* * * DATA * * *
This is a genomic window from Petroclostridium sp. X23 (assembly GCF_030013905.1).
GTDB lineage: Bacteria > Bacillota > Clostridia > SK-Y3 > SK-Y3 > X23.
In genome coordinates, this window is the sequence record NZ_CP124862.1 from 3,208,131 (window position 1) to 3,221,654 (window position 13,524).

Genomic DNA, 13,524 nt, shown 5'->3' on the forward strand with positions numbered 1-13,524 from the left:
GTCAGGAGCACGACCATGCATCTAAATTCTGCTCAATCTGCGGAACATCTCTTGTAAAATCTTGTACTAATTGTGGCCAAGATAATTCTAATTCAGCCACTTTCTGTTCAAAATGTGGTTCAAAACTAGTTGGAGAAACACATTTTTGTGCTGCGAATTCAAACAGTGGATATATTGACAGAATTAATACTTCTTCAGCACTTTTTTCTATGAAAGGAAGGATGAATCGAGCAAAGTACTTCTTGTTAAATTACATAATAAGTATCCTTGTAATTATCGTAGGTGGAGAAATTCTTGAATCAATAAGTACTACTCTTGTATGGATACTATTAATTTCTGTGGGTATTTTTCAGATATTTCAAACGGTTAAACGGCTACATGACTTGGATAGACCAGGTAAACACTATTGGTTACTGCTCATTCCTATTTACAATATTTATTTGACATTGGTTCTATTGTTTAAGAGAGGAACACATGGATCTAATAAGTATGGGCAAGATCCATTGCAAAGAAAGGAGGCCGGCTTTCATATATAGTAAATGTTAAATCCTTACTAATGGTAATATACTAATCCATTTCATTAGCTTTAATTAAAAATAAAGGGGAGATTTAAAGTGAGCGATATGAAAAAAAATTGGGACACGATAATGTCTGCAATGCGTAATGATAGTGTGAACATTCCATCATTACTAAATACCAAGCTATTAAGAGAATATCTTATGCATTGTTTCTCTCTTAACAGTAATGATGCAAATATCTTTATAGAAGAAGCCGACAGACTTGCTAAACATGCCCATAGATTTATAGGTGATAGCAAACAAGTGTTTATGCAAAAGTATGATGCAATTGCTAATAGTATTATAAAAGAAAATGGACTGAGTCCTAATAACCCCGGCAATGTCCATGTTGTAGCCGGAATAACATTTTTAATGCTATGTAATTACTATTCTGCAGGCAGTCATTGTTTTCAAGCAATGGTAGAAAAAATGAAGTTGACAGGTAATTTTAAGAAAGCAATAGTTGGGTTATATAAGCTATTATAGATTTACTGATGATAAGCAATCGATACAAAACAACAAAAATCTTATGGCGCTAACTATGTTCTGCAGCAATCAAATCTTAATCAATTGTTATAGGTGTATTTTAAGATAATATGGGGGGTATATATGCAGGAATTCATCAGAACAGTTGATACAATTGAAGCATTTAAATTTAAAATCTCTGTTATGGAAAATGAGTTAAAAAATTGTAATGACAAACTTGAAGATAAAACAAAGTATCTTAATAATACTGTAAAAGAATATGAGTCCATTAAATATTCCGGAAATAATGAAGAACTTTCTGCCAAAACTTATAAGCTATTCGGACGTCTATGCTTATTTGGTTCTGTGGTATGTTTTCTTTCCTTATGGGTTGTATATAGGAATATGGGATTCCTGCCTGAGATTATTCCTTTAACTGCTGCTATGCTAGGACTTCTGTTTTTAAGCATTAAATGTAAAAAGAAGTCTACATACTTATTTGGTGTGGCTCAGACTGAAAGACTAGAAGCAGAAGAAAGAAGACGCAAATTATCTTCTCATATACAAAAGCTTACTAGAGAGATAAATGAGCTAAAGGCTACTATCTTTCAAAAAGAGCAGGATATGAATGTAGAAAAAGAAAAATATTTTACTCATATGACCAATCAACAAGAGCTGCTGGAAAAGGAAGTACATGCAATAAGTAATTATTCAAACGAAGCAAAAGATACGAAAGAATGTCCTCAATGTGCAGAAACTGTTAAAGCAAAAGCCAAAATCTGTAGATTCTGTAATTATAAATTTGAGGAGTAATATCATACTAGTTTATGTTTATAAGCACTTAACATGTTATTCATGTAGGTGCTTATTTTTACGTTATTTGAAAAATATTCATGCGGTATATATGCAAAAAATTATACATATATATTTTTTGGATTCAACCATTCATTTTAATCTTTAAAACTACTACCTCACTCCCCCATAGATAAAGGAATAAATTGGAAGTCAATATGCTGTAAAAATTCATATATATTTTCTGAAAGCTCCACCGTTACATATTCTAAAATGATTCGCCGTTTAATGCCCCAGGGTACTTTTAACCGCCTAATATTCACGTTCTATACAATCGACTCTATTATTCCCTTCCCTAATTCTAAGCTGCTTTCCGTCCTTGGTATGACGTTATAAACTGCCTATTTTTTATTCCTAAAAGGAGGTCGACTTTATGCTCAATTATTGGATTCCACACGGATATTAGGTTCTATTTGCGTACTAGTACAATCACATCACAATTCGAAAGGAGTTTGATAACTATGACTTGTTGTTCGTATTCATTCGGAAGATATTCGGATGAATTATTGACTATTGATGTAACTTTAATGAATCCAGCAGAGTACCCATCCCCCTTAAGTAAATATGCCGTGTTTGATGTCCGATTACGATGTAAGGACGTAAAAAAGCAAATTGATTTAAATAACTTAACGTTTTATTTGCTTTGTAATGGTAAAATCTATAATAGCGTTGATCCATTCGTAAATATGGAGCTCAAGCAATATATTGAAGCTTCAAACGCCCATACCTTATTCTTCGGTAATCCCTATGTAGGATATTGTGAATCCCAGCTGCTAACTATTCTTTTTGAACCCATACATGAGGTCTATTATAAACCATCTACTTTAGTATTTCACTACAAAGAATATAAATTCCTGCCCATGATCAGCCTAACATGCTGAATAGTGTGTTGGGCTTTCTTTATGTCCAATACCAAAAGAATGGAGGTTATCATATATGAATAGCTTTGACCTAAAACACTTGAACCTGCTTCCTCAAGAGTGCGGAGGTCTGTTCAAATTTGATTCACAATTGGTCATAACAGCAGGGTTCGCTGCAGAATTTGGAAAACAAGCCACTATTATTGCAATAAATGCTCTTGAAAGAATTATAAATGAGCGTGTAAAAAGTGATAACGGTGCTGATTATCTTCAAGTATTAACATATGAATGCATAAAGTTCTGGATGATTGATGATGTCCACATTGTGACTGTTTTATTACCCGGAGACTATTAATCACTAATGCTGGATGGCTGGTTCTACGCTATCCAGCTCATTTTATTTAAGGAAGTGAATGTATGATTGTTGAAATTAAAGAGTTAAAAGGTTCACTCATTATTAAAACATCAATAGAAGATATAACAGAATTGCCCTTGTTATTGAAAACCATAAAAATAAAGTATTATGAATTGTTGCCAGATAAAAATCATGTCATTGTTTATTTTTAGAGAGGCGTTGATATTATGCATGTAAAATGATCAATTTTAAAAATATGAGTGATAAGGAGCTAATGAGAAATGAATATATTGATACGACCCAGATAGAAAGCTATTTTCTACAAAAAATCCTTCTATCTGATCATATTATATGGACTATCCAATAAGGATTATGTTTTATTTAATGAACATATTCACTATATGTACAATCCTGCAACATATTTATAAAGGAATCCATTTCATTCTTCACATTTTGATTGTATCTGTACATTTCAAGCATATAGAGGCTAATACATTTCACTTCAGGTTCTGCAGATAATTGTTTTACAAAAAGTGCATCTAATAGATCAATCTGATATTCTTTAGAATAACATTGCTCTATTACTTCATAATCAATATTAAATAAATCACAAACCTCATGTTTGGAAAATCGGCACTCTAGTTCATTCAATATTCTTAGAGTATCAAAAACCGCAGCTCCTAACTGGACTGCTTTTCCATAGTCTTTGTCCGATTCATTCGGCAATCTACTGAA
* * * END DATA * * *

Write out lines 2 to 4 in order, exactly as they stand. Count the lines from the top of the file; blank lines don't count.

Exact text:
GTDB lineage: Bacteria > Bacillota > Clostridia > SK-Y3 > SK-Y3 > X23.
In genome coordinates, this window is the sequence record NZ_CP124862.1 from 3,208,131 (window position 1) to 3,221,654 (window position 13,524).

Genomic DNA, 13,524 nt, shown 5'->3' on the forward strand with positions numbered 1-13,524 from the left: